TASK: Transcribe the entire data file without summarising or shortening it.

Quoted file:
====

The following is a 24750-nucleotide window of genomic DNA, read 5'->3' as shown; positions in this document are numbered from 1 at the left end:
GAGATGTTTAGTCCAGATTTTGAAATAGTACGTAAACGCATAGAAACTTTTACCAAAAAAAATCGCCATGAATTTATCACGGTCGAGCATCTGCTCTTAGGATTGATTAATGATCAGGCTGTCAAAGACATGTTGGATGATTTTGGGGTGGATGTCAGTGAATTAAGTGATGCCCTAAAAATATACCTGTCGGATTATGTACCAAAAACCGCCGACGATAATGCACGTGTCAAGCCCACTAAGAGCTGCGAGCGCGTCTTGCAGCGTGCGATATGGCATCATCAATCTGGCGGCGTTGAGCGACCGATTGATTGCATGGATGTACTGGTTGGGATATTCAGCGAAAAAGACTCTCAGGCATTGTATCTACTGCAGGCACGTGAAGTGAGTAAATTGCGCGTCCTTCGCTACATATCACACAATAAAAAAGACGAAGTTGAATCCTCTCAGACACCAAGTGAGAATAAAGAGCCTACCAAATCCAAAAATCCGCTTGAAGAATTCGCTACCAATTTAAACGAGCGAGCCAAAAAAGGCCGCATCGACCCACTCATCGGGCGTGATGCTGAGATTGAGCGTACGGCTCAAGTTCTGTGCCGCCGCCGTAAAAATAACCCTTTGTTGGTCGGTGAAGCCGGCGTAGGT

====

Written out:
The following is a 24750-nucleotide window of genomic DNA, read 5'->3' as shown; positions in this document are numbered from 1 at the left end:
GAGATGTTTAGTCCAGATTTTGAAATAGTACGTAAACGCATAGAAACTTTTACCAAAAAAAATCGCCATGAATTTATCACGGTCGAGCATCTGCTCTTAGGATTGATTAATGATCAGGCTGTCAAAGACATGTTGGATGATTTTGGGGTGGATGTCAGTGAATTAAGTGATGCCCTAAAAATATACCTGTCGGATTATGTACCAAAAACCGCCGACGATAATGCACGTGTCAAGCCCACTAAGAGCTGCGAGCGCGTCTTGCAGCGTGCGATATGGCATCATCAATCTGGCGGCGTTGAGCGACCGATTGATTGCATGGATGTACTGGTTGGGATATTCAGCGAAAAAGACTCTCAGGCATTGTATCTACTGCAGGCACGTGAAGTGAGTAAATTGCGCGTCCTTCGCTACATATCACACAATAAAAAAGACGAAGTTGAATCCTCTCAGACACCAAGTGAGAATAAAGAGCCTACCAAATCCAAAAATCCGCTTGAAGAATTCGCTACCAATTTAAACGAGCGAGCCAAAAAAGGCCGCATCGACCCACTCATCGGGCGTGATGCTGAGATTGAGCGTACGGCTCAAGTTCTGTGCCGCCGCCGTAAAAATAACCCTTTGTTGGTCGGTGAAGCCGGCGTAGGT